English rugby reviewing context behind national team anthem
LONDON (AP) — English rugby bosses are conducting a review of the “Swing Low, Sweet Chariot” anthem regularly sung by supporters of the national team because of its links to slavery.
The song has come under renewed focus during the recent growth of the Black Lives Matter movement, which has seen statues of historical figures being defaced or toppled and some institutions facing scrutiny.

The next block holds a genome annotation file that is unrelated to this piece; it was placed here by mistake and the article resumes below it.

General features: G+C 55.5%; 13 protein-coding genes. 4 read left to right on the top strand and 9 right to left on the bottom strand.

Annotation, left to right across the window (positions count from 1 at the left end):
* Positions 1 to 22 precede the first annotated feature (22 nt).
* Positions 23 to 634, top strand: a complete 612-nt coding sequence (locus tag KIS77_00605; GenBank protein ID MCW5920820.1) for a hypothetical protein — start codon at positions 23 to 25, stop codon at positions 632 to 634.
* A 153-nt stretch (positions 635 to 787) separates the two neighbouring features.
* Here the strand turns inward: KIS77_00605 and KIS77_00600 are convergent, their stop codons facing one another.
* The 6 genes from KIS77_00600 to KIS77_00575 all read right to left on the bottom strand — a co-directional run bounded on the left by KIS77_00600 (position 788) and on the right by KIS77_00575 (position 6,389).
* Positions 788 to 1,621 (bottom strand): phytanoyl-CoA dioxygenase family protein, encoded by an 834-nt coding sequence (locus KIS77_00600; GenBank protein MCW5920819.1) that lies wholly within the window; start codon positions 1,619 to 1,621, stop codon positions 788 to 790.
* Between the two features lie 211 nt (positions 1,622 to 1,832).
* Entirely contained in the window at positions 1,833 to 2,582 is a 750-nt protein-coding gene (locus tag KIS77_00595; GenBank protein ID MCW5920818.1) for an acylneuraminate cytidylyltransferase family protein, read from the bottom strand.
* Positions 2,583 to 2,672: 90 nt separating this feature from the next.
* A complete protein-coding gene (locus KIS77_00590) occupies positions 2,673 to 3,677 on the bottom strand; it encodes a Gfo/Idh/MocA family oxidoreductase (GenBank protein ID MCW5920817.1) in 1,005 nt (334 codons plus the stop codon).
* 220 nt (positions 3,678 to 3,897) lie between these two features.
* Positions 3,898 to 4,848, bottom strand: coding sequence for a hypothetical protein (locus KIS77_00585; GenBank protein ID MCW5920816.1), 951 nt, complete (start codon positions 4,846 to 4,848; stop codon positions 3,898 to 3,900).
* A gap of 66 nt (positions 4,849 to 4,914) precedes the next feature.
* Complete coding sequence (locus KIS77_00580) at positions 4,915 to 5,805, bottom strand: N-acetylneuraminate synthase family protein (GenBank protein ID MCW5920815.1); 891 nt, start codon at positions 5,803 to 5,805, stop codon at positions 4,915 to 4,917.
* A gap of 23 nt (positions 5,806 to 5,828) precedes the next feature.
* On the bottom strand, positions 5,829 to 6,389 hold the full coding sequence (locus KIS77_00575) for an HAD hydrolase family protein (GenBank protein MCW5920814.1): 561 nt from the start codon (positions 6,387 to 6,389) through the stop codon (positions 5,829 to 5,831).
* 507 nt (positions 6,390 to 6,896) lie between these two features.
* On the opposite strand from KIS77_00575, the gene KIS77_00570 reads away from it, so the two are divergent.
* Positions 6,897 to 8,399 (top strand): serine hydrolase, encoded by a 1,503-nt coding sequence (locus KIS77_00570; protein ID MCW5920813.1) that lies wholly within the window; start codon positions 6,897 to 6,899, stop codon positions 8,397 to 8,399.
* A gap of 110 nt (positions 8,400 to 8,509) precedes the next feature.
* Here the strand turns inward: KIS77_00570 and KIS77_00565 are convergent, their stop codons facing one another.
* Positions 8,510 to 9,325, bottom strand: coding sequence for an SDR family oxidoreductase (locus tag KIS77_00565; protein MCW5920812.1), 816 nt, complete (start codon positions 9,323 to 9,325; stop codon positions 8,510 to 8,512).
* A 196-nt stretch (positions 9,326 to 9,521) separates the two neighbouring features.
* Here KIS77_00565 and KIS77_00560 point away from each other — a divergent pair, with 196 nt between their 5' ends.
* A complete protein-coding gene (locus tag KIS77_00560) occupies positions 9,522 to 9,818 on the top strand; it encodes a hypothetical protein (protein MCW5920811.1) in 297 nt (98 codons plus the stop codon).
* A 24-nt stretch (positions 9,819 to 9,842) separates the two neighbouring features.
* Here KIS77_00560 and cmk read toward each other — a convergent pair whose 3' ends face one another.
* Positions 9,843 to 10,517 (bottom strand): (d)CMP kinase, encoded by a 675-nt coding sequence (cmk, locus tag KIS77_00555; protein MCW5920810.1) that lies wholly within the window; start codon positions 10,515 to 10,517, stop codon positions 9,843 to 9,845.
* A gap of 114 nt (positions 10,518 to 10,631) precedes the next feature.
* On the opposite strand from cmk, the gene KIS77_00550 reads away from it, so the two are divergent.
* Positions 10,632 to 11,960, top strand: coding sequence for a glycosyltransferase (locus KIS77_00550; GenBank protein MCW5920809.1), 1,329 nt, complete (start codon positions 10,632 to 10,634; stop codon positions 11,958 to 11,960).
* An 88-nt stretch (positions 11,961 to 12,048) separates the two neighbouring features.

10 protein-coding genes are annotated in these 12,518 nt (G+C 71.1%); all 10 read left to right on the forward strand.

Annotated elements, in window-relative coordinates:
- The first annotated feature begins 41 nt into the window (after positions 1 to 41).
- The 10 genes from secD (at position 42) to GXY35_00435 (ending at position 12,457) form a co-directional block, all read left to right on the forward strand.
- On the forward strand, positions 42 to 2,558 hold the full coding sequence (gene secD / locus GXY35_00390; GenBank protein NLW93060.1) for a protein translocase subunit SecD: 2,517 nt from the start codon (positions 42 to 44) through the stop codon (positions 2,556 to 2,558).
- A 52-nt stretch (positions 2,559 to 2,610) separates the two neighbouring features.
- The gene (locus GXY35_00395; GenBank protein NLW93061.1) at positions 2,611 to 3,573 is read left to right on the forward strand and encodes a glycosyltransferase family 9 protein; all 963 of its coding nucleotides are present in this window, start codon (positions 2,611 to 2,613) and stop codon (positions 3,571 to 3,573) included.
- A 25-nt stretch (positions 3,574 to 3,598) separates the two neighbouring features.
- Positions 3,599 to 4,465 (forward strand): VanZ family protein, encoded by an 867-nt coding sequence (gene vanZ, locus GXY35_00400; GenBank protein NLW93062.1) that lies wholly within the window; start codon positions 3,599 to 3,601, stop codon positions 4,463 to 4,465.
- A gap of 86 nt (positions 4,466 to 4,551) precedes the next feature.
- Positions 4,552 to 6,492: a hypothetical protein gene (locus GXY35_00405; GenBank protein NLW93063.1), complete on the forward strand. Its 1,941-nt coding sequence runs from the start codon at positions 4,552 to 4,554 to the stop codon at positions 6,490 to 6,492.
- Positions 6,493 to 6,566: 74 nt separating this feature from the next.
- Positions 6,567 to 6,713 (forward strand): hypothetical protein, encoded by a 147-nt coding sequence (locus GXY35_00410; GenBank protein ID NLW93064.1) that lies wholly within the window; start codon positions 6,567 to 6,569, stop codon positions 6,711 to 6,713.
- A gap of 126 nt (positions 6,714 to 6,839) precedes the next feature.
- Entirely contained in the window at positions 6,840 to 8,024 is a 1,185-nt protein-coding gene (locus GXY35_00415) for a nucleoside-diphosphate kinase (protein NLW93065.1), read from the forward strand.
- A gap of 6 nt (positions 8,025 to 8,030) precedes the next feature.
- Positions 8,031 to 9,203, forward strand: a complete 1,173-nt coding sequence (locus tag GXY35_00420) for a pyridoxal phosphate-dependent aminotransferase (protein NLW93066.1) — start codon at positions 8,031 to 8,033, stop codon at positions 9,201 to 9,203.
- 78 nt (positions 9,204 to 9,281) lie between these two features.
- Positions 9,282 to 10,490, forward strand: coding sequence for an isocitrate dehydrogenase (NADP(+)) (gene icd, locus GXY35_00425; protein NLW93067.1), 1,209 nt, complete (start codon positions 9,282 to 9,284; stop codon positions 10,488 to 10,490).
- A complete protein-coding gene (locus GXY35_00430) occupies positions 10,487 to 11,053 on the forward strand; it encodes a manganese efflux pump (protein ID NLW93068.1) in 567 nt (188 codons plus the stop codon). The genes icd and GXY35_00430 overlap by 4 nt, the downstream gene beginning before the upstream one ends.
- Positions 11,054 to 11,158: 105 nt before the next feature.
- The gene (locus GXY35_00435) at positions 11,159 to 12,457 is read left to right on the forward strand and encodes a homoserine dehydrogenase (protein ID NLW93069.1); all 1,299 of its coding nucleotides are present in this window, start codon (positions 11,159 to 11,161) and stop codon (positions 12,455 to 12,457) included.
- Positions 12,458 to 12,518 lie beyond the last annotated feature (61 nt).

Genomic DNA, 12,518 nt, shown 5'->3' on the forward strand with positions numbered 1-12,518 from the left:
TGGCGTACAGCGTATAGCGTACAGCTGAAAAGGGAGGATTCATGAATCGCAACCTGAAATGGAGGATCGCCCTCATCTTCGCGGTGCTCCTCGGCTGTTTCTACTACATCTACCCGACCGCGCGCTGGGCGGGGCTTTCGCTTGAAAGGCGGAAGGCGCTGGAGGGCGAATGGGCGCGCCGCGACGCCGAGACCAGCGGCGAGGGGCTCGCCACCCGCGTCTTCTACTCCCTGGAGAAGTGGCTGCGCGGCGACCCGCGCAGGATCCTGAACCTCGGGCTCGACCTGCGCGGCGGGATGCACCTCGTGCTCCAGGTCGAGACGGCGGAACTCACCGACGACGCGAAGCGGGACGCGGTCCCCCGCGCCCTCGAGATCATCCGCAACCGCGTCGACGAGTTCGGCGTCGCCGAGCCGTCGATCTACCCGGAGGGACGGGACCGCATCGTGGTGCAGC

“Swing Low, Sweet Chariot” has been English rugby’s anthem since the late 1980s. It is believed to have been originally composed by a slave in the United States in the 19th century and its lyrics are emblazoned around England's national stadium, Twickenham.
England’s Rugby Football Union said it was “reviewing its historical context and our role in educating fans to make informed decisions.”
“The RFU has stated we need to do more to achieve diversity and we are determined to accelerate change and grow awareness,” the governing body said in a statement.
“The ‘Swing Low, Sweet Chariot’ song has long been part of the culture of rugby and is sung by many who have no awareness of its origins or sensitivities.”
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